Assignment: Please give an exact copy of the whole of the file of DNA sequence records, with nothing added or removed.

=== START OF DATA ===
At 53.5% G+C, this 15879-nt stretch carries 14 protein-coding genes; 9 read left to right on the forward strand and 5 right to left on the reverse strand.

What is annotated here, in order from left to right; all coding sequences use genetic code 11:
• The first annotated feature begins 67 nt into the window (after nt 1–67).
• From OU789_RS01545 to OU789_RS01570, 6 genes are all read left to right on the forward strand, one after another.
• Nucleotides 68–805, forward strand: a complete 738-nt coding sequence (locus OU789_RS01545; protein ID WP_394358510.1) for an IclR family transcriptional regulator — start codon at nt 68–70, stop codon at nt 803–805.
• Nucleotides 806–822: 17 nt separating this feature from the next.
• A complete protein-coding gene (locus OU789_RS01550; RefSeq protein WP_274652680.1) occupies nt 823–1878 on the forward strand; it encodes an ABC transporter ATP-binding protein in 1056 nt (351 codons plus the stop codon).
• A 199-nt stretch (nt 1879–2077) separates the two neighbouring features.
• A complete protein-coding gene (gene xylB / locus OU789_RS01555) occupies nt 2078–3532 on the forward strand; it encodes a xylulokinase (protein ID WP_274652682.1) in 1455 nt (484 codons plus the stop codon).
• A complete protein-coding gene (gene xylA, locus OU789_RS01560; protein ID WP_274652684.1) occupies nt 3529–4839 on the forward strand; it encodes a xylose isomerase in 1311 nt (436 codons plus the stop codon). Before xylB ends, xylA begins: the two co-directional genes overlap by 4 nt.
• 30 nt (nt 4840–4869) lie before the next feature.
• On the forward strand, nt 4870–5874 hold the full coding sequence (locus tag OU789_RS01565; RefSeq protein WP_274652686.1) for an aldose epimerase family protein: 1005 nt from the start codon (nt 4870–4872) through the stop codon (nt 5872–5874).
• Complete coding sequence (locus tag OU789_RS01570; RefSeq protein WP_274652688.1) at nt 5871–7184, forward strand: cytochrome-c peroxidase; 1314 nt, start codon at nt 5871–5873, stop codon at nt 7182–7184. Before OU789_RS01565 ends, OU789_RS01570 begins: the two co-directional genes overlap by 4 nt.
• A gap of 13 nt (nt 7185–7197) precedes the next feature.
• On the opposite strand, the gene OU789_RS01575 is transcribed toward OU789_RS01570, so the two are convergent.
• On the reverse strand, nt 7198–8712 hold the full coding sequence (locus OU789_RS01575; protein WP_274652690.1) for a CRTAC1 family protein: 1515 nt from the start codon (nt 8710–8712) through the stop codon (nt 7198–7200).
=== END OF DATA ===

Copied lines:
At 53.5% G+C, this 15879-nt stretch carries 14 protein-coding genes; 9 read left to right on the forward strand and 5 right to left on the reverse strand.

What is annotated here, in order from left to right; all coding sequences use genetic code 11:
• The first annotated feature begins 67 nt into the window (after nt 1–67).
• From OU789_RS01545 to OU789_RS01570, 6 genes are all read left to right on the forward strand, one after another.
• Nucleotides 68–805, forward strand: a complete 738-nt coding sequence (locus OU789_RS01545; protein ID WP_394358510.1) for an IclR family transcriptional regulator — start codon at nt 68–70, stop codon at nt 803–805.
• Nucleotides 806–822: 17 nt separating this feature from the next.
• A complete protein-coding gene (locus OU789_RS01550; RefSeq protein WP_274652680.1) occupies nt 823–1878 on the forward strand; it encodes an ABC transporter ATP-binding protein in 1056 nt (351 codons plus the stop codon).
• A 199-nt stretch (nt 1879–2077) separates the two neighbouring features.
• A complete protein-coding gene (gene xylB / locus OU789_RS01555) occupies nt 2078–3532 on the forward strand; it encodes a xylulokinase (protein ID WP_274652682.1) in 1455 nt (484 codons plus the stop codon).
• A complete protein-coding gene (gene xylA, locus OU789_RS01560; protein ID WP_274652684.1) occupies nt 3529–4839 on the forward strand; it encodes a xylose isomerase in 1311 nt (436 codons plus the stop codon). Before xylB ends, xylA begins: the two co-directional genes overlap by 4 nt.
• 30 nt (nt 4840–4869) lie before the next feature.
• On the forward strand, nt 4870–5874 hold the full coding sequence (locus tag OU789_RS01565; RefSeq protein WP_274652686.1) for an aldose epimerase family protein: 1005 nt from the start codon (nt 4870–4872) through the stop codon (nt 5872–5874).
• Complete coding sequence (locus tag OU789_RS01570; RefSeq protein WP_274652688.1) at nt 5871–7184, forward strand: cytochrome-c peroxidase; 1314 nt, start codon at nt 5871–5873, stop codon at nt 7182–7184. Before OU789_RS01565 ends, OU789_RS01570 begins: the two co-directional genes overlap by 4 nt.
• A gap of 13 nt (nt 7185–7197) precedes the next feature.
• On the opposite strand, the gene OU789_RS01575 is transcribed toward OU789_RS01570, so the two are convergent.
• On the reverse strand, nt 7198–8712 hold the full coding sequence (locus OU789_RS01575; protein WP_274652690.1) for a CRTAC1 family protein: 1515 nt from the start codon (nt 8710–8712) through the stop codon (nt 7198–7200).